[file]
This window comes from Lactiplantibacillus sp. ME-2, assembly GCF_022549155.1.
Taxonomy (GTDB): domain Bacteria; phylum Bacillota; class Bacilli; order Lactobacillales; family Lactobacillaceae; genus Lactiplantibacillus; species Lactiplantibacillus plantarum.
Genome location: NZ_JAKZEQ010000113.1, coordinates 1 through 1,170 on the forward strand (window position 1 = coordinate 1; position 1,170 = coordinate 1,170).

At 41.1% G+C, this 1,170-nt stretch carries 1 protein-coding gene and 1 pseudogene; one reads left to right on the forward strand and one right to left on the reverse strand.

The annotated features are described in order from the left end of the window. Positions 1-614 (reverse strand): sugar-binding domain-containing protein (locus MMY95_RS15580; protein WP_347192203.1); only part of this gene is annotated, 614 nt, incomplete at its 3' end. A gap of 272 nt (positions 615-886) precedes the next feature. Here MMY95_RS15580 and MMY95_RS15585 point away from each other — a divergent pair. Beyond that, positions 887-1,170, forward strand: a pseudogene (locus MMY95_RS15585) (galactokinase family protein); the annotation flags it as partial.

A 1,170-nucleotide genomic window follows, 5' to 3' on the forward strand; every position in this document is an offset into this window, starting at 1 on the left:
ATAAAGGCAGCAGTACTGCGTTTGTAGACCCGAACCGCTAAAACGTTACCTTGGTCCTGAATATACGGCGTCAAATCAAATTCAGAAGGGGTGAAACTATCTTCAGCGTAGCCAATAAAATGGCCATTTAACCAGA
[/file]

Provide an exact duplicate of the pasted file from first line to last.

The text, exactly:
This window comes from Lactiplantibacillus sp. ME-2, assembly GCF_022549155.1.
Taxonomy (GTDB): domain Bacteria; phylum Bacillota; class Bacilli; order Lactobacillales; family Lactobacillaceae; genus Lactiplantibacillus; species Lactiplantibacillus plantarum.
Genome location: NZ_JAKZEQ010000113.1, coordinates 1 through 1,170 on the forward strand (window position 1 = coordinate 1; position 1,170 = coordinate 1,170).

At 41.1% G+C, this 1,170-nt stretch carries 1 protein-coding gene and 1 pseudogene; one reads left to right on the forward strand and one right to left on the reverse strand.

The annotated features are described in order from the left end of the window. Positions 1-614 (reverse strand): sugar-binding domain-containing protein (locus MMY95_RS15580; protein WP_347192203.1); only part of this gene is annotated, 614 nt, incomplete at its 3' end. A gap of 272 nt (positions 615-886) precedes the next feature. Here MMY95_RS15580 and MMY95_RS15585 point away from each other — a divergent pair. Beyond that, positions 887-1,170, forward strand: a pseudogene (locus MMY95_RS15585) (galactokinase family protein); the annotation flags it as partial.

A 1,170-nucleotide genomic window follows, 5' to 3' on the forward strand; every position in this document is an offset into this window, starting at 1 on the left:
ATAAAGGCAGCAGTACTGCGTTTGTAGACCCGAACCGCTAAAACGTTACCTTGGTCCTGAATATACGGCGTCAAATCAAATTCAGAAGGGGTGAAACTATCTTCAGCGTAGCCAATAAAATGGCCATTTAACCAGA